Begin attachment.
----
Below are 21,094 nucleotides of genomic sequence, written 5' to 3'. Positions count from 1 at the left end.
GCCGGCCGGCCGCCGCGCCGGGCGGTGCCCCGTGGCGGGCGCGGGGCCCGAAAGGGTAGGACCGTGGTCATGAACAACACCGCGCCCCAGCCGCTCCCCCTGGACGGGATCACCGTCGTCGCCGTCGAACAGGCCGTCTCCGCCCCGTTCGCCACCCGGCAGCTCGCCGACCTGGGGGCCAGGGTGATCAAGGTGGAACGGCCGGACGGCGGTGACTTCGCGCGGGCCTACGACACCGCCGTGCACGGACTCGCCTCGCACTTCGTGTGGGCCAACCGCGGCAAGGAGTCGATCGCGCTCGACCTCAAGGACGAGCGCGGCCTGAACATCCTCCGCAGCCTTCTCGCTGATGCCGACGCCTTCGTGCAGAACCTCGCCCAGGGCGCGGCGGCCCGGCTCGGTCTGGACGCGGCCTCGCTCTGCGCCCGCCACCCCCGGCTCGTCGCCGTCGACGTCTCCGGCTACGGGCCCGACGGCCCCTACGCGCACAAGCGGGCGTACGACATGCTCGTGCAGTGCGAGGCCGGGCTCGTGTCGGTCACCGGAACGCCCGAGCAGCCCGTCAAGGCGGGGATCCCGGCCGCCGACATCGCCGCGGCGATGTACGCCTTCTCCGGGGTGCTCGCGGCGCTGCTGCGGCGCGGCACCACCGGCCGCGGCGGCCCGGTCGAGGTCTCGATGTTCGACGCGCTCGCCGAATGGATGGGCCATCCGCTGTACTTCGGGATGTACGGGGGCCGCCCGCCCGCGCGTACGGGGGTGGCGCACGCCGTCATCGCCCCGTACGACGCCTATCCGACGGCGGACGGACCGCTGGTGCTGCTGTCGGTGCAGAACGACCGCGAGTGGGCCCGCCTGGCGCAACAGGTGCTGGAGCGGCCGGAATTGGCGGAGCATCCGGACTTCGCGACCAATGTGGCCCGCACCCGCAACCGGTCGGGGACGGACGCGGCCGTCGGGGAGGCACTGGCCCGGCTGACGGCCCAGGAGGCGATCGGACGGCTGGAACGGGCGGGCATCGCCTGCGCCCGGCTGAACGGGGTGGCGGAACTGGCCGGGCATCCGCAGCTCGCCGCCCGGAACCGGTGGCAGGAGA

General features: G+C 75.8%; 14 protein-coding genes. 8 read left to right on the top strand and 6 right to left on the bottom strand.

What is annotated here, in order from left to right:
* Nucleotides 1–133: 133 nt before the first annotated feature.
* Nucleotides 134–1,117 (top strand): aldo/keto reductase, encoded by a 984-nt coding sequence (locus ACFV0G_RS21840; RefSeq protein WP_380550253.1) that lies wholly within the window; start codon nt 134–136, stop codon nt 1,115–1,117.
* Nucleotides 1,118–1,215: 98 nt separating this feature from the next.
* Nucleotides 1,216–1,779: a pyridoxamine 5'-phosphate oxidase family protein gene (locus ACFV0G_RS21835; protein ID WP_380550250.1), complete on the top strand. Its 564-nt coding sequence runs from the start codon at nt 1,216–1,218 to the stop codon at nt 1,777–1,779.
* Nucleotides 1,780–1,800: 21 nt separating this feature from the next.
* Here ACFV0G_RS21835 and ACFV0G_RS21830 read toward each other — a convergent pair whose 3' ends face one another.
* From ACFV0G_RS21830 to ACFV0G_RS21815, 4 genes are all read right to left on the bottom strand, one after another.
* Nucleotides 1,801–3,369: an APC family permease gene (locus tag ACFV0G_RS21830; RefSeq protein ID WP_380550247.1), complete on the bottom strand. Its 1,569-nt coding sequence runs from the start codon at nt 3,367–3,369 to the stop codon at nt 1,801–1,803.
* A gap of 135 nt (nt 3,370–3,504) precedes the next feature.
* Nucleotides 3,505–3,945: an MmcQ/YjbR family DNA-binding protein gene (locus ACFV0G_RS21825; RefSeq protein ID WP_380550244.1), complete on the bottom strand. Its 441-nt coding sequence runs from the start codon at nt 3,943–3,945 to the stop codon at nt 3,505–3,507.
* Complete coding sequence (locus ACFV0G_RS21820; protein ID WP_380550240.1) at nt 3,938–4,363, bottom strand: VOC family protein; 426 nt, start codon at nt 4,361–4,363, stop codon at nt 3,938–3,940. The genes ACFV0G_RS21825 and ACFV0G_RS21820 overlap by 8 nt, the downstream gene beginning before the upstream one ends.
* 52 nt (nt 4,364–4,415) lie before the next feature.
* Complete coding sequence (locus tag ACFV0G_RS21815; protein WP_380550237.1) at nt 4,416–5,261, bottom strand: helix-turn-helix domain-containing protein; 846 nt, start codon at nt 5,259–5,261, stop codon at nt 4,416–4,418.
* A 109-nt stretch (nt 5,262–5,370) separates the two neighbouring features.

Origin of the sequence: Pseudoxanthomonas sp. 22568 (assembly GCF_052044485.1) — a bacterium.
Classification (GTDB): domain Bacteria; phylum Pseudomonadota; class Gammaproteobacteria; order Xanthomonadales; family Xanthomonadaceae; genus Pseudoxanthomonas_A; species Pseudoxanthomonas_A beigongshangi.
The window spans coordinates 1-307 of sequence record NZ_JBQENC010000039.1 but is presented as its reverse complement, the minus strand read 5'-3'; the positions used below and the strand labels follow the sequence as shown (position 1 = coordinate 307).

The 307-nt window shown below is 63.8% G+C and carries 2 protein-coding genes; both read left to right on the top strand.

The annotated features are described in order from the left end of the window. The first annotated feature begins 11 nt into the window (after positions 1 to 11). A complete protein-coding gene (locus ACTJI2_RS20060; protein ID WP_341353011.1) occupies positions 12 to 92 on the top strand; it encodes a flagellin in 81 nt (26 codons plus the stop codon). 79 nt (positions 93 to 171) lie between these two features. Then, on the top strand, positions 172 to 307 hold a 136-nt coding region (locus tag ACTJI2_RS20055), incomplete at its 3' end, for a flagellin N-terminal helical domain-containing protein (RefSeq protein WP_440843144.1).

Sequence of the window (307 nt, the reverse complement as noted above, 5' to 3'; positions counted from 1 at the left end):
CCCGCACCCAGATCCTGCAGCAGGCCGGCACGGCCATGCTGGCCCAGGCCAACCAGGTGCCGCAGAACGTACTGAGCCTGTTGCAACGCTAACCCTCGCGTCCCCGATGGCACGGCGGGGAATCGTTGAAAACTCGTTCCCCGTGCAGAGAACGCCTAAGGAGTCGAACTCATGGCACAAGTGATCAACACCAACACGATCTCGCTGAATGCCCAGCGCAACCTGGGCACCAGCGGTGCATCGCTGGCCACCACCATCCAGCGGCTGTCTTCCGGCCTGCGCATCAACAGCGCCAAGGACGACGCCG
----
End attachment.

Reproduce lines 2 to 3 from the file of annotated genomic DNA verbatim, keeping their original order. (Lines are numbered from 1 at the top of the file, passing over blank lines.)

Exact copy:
GCCGGCCGGCCGCCGCGCCGGGCGGTGCCCCGTGGCGGGCGCGGGGCCCGAAAGGGTAGGACCGTGGTCATGAACAACACCGCGCCCCAGCCGCTCCCCCTGGACGGGATCACCGTCGTCGCCGTCGAACAGGCCGTCTCCGCCCCGTTCGCCACCCGGCAGCTCGCCGACCTGGGGGCCAGGGTGATCAAGGTGGAACGGCCGGACGGCGGTGACTTCGCGCGGGCCTACGACACCGCCGTGCACGGACTCGCCTCGCACTTCGTGTGGGCCAACCGCGGCAAGGAGTCGATCGCGCTCGACCTCAAGGACGAGCGCGGCCTGAACATCCTCCGCAGCCTTCTCGCTGATGCCGACGCCTTCGTGCAGAACCTCGCCCAGGGCGCGGCGGCCCGGCTCGGTCTGGACGCGGCCTCGCTCTGCGCCCGCCACCCCCGGCTCGTCGCCGTCGACGTCTCCGGCTACGGGCCCGACGGCCCCTACGCGCACAAGCGGGCGTACGACATGCTCGTGCAGTGCGAGGCCGGGCTCGTGTCGGTCACCGGAACGCCCGAGCAGCCCGTCAAGGCGGGGATCCCGGCCGCCGACATCGCCGCGGCGATGTACGCCTTCTCCGGGGTGCTCGCGGCGCTGCTGCGGCGCGGCACCACCGGCCGCGGCGGCCCGGTCGAGGTCTCGATGTTCGACGCGCTCGCCGAATGGATGGGCCATCCGCTGTACTTCGGGATGTACGGGGGCCGCCCGCCCGCGCGTACGGGGGTGGCGCACGCCGTCATCGCCCCGTACGACGCCTATCCGACGGCGGACGGACCGCTGGTGCTGCTGTCGGTGCAGAACGACCGCGAGTGGGCCCGCCTGGCGCAACAGGTGCTGGAGCGGCCGGAATTGGCGGAGCATCCGGACTTCGCGACCAATGTGGCCCGCACCCGCAACCGGTCGGGGACGGACGCGGCCGTCGGGGAGGCACTGGCCCGGCTGACGGCCCAGGAGGCGATCGGACGGCTGGAACGGGCGGGCATCGCCTGCGCCCGGCTGAACGGGGTGGCGGAACTGGCCGGGCATCCGCAGCTCGCCGCCCGGAACCGGTGGCAGGAGA

General features: G+C 75.8%; 14 protein-coding genes. 8 read left to right on the top strand and 6 right to left on the bottom strand.